Anyway, my recipe this week is one that comes from the utilitarian in me, and my desire to not waste food and not take for granted the bounty that we’re fortunate to have in this country.

I call this dish Leftover-Thanksgiving-Stuff Chili. It’s exactly what it sounds like: a bunch of stuff I had leftover from Thanksgiving dinner, plus a couple of other things. The nice things is, you can make your own leftover chili with whatever you have in the fridge, or you can follow this recipe, because you know what? It came out great. It’s full of flavor, and because some of the individual elements were made as separate recipes with their own ingredients, the flavors of the chili are layered and complex.

I’ve said this before, but it bears saying again—use leftover cranberry sauce in chili. Its sweet and tart taste adds a great dimension to the dish.

(By the way, the reason you see olives in the photos is because the marinated peppers that I used had olives thrown in there. It was part of the antipasto that I served at dinner. When I say I use everything, I mean it!)

A couple of tips: If you have any beer or wine leftover, use that to deglaze the pot after the tomato paste cooks in, or add it later for a more pronounced flavor. Also, although I’ve listed salt as one of the last items, add the salt a little at a time as you add ingredients, starting with the onions. This ensures that you coax out the maximum flavor from each individual ingredient. Chefs do this regularly, but you will rarely see it written in a recipe because it makes the recipe cumbersome to instruct adding a quantity of salt at each step. But you should do it. 🙂

So, here’s my utilitarian chili. Enjoy!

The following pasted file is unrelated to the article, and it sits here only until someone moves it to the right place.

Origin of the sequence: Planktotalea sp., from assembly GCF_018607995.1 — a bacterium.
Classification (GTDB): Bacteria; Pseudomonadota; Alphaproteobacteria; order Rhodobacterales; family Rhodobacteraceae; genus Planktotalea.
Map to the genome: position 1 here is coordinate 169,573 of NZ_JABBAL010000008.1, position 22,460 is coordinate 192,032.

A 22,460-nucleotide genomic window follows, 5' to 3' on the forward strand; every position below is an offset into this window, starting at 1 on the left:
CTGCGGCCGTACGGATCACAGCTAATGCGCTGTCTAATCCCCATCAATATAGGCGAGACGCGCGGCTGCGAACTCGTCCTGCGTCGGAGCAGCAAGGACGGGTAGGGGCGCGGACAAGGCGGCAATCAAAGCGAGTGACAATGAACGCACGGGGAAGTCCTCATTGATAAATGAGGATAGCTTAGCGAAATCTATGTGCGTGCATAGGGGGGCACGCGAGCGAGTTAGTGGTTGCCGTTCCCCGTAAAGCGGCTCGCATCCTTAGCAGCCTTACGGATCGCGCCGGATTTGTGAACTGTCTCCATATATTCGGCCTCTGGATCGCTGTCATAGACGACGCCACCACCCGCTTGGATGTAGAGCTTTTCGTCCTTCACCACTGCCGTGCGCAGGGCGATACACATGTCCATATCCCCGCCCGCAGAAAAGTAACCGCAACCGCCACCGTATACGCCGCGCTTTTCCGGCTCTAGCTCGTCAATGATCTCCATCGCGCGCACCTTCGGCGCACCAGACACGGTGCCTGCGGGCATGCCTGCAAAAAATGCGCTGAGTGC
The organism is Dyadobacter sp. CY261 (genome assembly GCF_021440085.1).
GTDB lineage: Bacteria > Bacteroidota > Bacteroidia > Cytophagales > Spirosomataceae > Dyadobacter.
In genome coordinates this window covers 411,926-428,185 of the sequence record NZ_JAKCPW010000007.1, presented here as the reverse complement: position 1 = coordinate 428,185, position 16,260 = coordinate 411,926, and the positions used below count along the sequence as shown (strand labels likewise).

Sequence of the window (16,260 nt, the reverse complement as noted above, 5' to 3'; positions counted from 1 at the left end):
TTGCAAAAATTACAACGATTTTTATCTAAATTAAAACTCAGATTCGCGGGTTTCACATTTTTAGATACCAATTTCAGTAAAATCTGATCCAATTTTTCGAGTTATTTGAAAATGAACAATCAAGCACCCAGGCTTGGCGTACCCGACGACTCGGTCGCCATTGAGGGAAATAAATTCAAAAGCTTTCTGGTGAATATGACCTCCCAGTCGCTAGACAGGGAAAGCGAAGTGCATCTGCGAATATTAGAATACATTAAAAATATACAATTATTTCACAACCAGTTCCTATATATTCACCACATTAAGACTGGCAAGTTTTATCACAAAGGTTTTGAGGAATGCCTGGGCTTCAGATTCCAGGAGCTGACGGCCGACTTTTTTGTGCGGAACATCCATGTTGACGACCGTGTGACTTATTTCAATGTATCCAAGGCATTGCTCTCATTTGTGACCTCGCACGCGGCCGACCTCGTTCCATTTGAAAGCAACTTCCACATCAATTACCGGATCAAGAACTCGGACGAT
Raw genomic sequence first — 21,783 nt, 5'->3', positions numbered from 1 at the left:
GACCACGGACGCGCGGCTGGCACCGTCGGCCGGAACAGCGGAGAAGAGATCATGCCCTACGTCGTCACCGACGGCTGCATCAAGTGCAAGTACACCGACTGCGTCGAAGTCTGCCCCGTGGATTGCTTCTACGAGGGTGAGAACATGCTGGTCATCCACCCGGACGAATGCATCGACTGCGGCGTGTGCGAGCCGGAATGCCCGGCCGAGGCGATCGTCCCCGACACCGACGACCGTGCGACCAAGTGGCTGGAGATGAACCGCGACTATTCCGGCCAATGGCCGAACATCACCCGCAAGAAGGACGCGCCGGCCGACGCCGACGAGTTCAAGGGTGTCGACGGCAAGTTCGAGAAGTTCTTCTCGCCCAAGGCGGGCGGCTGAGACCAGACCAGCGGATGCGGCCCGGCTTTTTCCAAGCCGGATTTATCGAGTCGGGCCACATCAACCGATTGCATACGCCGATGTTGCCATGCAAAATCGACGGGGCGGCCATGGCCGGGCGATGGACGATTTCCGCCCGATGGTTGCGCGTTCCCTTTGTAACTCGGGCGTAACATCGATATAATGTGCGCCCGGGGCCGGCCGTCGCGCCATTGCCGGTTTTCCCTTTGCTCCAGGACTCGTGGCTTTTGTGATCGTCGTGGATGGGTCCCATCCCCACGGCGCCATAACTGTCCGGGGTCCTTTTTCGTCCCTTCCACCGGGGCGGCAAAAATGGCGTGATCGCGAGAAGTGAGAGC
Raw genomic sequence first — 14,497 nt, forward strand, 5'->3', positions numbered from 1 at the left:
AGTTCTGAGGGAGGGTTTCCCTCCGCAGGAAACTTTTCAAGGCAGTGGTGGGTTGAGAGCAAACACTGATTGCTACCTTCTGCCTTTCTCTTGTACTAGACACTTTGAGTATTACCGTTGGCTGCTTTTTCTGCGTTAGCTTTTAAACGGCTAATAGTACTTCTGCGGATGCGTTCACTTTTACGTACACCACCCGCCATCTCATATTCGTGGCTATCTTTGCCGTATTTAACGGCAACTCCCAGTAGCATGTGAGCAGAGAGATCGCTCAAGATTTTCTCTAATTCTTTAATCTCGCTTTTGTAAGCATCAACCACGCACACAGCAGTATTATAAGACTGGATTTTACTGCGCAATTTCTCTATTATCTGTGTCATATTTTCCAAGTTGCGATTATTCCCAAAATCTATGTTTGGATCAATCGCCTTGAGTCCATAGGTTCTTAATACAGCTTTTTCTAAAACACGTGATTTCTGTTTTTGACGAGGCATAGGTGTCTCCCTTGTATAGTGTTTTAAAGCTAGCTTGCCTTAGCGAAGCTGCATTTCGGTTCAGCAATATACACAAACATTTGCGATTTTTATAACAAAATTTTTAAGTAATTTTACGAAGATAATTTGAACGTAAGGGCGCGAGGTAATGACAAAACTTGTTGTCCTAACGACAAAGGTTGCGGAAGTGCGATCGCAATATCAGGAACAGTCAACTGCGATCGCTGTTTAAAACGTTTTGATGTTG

Leftover-Thanksgiving-Stuff Chili

1 tablespoon olive oil
1 cup chopped yellow onion
1/3 cup chopped red onion
2-3 large garlic cloves, minced
1½ cups chopped green bell pepper
1 tablespoon tomato paste
2 teaspoons chili powder

2 cups broth (you can make part of this beer or wine)
1½ cups chopped tomatoes
2 celery ribs, chopped
1 cup cranberry sauce
½ cup chopped roasted peppers (optional)
3 cups cooked beans (pinto, Roman, Navy, any kind you like)
3 teaspoons kosher salt

½ cup chopped parsley
Freshly ground black pepper

Heat the oil in a medium-large sauce pot. Add the onions and sauté over medium-high heat until they’re soft and translucent, about 5 minutes.Add the garlic and sauté another minute. Add the green pepper and sauté until it softens, about 3 or 4 minutes.Add the tomato paste and stir it in well. Mix in the chili powder. Cook, stirring, for about 2 minutes. Deglaze the pot with broth (and or beer/wine). Scrape the bottom of the pot with a wooden spoon to get up any browned bits. Bring it to a boil. Add the remaining ingredients, except the parsley. Mix well. Bring it back to a boil, then lower the heat to medium-low, partially cover, and let it simmer for about 15 minutes, stirring occasionally.Check for seasoning and add more salt and pepper, as desired. Stir in the parsley and serve.

 

 


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Tempeh Hash

Hash is one of those kitchen sink recipes—it can be made with anything you have on hand—but usually requires potatoes to be considered hash. It used to be a way for restaurants to salvage scraps of food, leftovers from other dishes. And while it’s still a utilitarian dish that helps people use up scraps, it’s become standard dish in its own right. It’s become a breakfast staple with many variations. This is a healthy version because it features tempeh.

Originally from Indonesia, tempeh is a fermented soybean cake. Indonesians consider it a meat substitute and, in fact, it is high in protein. It makes the perfect meat alternative for vegetarian dishes, as it does in this hash recipe. Have it for breakfast, or any other meal.